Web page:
Paging Systems & Sound Masking: Essentials To Your Telecommunications Mix
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Does your company rely on regular, internal communication that needs to occur immediately and reach a large group of people? Paging systems can be ideal for conveying those messages without the reliance on constant in-office phone calls.
With a paging system, you don’t have to worry about potential dead spots and service coverage areas used by mobile phones. The communication is instantaneous. Overhead paging is utilized in a variety of work settings from businesses with warehouses on the premise, to large areas or businesses with mail rooms, or more commonly, in medical offices and hospitals.
Via paging, employees can be directed to other locations throughout the office, you can communicate to workers in hard-to-reach areas, or broadcast emergency notifications to all employees and visitors on site when necessary. A paging system offers a way to communicate more effectively in loud environments like busy work areas or industrial space. In most retail spaces, paging systems and intercoms are also used to play background music, broadcast scheduled announcements, or to reach mobile staff.
Using sound masking to lower noise levels in offices
Paging Systems can inevitably add more noise into a space, to mitigate this increased noise, a sound masking technology can be introduced. Sound masking allows for pages to be transmitted, but it also adds white noise to deaden the overall sound in a space.
“Sound masking is an enhanced paging system that adds variable background noise based on current sound levels to lower the overall volume of an area,” says Troy McIsaac, Sales Manager at Total Communications.
By expanding your paging system to include sound masking, you can reduce noise levels in the office. How it works is that the system can actively listen to the current noise level and pump varied white noise accordingly.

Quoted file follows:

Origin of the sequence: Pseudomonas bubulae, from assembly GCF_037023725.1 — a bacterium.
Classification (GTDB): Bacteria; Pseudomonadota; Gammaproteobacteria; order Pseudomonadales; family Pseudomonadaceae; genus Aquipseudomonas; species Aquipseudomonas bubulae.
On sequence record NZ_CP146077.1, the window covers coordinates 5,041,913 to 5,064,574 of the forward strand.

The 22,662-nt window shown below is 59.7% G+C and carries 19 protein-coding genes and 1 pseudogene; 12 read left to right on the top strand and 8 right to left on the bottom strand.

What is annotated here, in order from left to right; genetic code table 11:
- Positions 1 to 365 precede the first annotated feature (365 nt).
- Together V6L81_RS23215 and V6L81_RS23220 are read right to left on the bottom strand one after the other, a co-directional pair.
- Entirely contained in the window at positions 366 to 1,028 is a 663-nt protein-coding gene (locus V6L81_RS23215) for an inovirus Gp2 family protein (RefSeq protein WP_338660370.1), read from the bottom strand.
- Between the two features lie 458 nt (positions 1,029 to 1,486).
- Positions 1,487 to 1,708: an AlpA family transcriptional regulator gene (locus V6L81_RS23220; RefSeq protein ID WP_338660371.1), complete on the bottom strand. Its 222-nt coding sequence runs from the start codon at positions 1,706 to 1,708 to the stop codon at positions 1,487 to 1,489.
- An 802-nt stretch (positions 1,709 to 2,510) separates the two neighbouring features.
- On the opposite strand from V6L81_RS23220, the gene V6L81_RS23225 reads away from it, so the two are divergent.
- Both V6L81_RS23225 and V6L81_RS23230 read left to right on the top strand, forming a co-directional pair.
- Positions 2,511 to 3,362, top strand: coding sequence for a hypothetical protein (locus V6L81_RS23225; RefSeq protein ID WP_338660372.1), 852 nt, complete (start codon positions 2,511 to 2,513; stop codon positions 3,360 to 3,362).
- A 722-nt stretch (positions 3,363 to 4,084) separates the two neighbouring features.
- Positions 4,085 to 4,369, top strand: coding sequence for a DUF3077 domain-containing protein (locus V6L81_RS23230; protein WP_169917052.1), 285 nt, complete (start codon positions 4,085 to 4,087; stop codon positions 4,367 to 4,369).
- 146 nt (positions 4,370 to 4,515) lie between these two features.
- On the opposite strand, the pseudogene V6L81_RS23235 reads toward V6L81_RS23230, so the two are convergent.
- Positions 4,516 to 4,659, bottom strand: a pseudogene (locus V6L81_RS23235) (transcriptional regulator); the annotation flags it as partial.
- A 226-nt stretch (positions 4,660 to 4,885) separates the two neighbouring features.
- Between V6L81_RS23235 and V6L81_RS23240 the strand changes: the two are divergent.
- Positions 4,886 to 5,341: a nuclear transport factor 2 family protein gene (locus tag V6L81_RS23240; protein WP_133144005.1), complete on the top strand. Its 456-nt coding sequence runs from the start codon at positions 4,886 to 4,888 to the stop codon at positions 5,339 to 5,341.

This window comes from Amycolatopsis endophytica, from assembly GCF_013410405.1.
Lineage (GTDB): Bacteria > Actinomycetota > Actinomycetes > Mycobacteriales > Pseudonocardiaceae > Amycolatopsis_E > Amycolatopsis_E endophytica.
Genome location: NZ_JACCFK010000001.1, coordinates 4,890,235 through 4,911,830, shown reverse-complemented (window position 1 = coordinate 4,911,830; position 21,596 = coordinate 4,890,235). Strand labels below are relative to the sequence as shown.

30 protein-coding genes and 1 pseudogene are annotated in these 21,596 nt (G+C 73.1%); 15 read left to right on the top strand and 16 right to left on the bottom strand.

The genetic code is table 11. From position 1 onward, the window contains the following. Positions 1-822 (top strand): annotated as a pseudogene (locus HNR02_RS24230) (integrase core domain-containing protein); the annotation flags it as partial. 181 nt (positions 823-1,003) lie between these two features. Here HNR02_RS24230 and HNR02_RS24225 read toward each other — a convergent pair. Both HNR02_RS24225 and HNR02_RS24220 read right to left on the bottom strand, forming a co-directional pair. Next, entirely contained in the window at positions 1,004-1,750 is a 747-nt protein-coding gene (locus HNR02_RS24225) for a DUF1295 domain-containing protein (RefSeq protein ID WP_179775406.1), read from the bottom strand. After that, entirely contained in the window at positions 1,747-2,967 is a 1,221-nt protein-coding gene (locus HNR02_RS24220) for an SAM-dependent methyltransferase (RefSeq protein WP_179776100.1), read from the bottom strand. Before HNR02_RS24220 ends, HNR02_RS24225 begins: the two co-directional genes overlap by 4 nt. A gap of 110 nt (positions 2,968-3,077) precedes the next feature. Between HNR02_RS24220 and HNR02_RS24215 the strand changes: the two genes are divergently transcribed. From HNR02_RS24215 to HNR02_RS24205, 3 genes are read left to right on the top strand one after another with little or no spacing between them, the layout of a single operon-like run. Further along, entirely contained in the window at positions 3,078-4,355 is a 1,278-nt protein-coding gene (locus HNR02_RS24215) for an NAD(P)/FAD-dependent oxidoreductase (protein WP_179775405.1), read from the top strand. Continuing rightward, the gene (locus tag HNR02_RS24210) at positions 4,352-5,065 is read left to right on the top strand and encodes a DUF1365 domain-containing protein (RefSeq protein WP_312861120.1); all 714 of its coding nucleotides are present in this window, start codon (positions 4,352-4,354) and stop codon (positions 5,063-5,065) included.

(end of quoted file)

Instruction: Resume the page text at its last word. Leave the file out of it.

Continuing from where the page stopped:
“It works really good — we actually have it in our offices here and installed it without telling our staff and we let it go for a week or two,” says McIsaac. He describes the sound as faint static-like white noise, but if one is not aware of it, you would barely know it’s there. “Most employees said they didn’t even hear it when we finally told them.”
Sound masking and paging systems are useful for offices where cubicles are commonplace and traffic in walkways are noisy. But in particular, health-care and banking industries benefit from sound masking as they are trading and dealing with confidential information daily. For example, in the instance of a doctor’s office, sound masking can prevent a patient in examination room A hearing what’s discussed in examination room B. For offices with open floor plans, sound masking can help employee productivity and workflow by minimizing audio distractions.
“If you picture a cubicle and there are five or maybe even 10 people around you, and they’re all making noise, you can’t concentrate on what you’re doing, your call or your task at hand,” says McIsaac.
Requirements for paging systems & added security
Most paging systems and sound masking features can be integrated into business phone systems. You will require appropriate speakers, typically in-ceiling, where noise levels are at a minimum. Horns and amplifiers may be necessary though if you are in a loud environment or need to broadcast across large areas.
Another benefit to paging systems is that it can lend a layer of increased security to your business. You can use a paging system to screen visitors and traffic in and out of your organization. This minimizes the risk of an unknown person on the premises. And in case of an emergency, a paging system can be an effective way to alert customers and employees with instructions on how to respond.
When your direct communication is an integral part of day-to-day business, a workplace paging system is a very valuable asset.